Short-term lets consultation: response analysis

Independent analysis of the responses submitted to the short-term lets consultation on a regulatory framework for Scotland.

Scope of a Regulatory Framework

178. The consultation paper proposed that, building upon these principles, a national framework would be established; empowering councils to establish regimes appropriate to their local needs. In terms of a regulatory framework, there are two key strands to be considered: first, the participants (what guests, hosts, platforms and service providers are or are not permitted to do); second, the accommodation (what is or is not required at the accommodation or whether the accommodation is permitted to be used for this purpose).

179. There are two approaches that could be adopted for a locally compulsory regime. These are registration (where the presumption is that the host is required to provide certain information and fee in relation to themselves and / or their accommodation) and licensing (where the host has to provide the requisite information and fee but is subject to oversight by the licensing authority to ensure that additional licence conditions are met). Both of these approaches can be supplemented by restrictions on whether the property may be used for short-term lets at all. Question 17 asked,

Q17: 'Do you have any comments on the proposed scope of a regulatory framework?'

180. A total of 406 respondents commented at this question. The following table provides a breakdown of those who chose to respond.

Table 21: Q17

Affected resident 186
Community organisation 32
Guest 19
Host with 1 property 92
Host with 2+ properties 49
Platform 2
Host intermediary 12
Hotel / B&B owner 8
Local authority 14
Other (non short-term let) landlord 6
Other business 23
Other 45
Total organisations 68
Individuals 338
Total respondents 406

181. A wide range of comments were made by respondents, although each was cited by a small number of respondents.

182. A few respondents noted their support for registration or licensing for short-term lets; and there was also a degree of support for both elements to be introduced. Support for licensing came from higher numbers of affected residents, guests and local authorities, while support for registration came from higher numbers of community organisations, hosts with one property and other businesses. There were also a very small number of comments (higher numbers of affected residents) that a licensing scheme would be preferable to registration as licences can be withdrawn. While only small numbers of respondents referred to whether a scheme should be mandatory or voluntary, a slightly larger number of respondents (higher numbers of affected residents and other landlords) supported the former than the latter.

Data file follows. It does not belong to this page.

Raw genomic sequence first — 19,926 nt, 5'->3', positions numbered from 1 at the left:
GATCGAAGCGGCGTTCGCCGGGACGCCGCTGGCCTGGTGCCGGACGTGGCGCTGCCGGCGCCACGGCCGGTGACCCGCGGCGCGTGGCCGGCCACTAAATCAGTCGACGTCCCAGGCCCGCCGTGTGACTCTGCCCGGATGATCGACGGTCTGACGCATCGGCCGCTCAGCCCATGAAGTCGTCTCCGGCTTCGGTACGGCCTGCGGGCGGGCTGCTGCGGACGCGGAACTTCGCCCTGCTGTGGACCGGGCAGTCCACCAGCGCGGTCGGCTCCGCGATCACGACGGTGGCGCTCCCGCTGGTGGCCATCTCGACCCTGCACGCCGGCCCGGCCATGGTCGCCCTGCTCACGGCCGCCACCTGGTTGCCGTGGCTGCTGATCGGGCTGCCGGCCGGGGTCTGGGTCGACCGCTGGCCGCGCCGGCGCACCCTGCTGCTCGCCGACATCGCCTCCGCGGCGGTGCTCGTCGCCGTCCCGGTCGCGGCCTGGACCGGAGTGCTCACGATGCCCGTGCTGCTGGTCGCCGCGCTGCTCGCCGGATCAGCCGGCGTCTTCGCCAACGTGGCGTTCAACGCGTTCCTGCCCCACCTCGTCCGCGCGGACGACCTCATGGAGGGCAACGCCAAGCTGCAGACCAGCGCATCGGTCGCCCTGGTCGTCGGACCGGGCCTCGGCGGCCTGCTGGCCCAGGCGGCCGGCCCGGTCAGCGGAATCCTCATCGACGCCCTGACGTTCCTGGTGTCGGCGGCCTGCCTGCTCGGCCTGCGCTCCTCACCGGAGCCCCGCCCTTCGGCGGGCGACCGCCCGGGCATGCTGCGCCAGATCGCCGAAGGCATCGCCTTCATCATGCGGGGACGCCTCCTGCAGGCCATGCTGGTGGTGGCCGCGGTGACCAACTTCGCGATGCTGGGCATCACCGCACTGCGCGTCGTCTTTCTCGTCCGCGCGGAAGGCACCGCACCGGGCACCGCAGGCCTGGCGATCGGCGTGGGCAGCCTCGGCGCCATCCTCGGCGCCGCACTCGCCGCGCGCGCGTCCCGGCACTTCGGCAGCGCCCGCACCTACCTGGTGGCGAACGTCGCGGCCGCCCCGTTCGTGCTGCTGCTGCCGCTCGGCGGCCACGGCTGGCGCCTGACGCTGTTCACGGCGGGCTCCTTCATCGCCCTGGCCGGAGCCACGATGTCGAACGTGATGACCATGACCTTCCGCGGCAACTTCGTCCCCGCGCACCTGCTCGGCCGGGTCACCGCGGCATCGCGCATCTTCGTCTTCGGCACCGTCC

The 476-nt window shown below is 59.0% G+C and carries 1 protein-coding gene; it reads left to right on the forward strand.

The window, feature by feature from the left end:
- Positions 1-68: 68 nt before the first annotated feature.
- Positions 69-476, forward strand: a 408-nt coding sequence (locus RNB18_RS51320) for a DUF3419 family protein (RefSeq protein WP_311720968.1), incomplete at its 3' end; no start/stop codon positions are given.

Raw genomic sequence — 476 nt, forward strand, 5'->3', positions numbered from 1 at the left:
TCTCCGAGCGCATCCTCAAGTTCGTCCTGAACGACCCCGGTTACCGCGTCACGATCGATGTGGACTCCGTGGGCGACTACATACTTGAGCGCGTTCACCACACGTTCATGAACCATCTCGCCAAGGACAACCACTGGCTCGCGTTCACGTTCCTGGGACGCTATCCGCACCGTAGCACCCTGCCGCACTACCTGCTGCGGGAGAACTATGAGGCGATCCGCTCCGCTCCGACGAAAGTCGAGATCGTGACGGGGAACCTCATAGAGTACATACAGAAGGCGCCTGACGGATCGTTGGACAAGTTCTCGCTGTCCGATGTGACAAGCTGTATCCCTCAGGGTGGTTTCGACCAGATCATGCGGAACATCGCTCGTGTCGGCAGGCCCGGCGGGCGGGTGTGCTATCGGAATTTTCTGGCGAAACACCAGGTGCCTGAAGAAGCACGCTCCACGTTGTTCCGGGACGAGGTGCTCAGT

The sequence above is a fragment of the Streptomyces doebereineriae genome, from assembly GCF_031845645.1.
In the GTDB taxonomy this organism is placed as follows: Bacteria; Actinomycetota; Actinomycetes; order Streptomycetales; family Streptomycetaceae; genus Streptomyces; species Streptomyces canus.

183. There were also comments that any scheme which is introduced needs to be properly policed and enforced (cited by higher numbers of community organisations, hotels / B&Bs and local authorities), and that it needs to be simple (cited more by guests, hosts with a single property and host intermediaries). Furthermore, a small number of respondents were concerned that local authorities would struggle to cope with a regulatory framework without additional resources; cited by higher numbers of local authorities.

184. A few respondents supported a national framework, although views were mixed as to whether this should offer a consistent approach across Scotland, or whether there should be flexibility to allow for local differences to be taken into account. There was a degree of support for a national framework for regulations so that the short-term let market can operate in a consistent and predictable way but with flexibility for local authorities to apply their own regulations; this was supported more by local authorities and other businesses.

185. A small number of respondents commented that councils already have appropriate powers and there is no need for further regulation (cited more by guests, hosts and host intermediaries); and a similar number - primarily hosts - noted their support for the stance taken by the Association of Scotland's Self-Caterers (ASSC) in favour of councils having the ability to use existing powers to control short-term lets. Once again, there were a small number of respondents who wanted to see all short-term lets subject to planning consents as well as a licensing regime.

186. One organisation did not want to see a mandatory scheme on a Scotland-wide basis, particularly because of the differing impacts of short-term lets in different areas of Scotland, and the differences in types of letting and letting properties.



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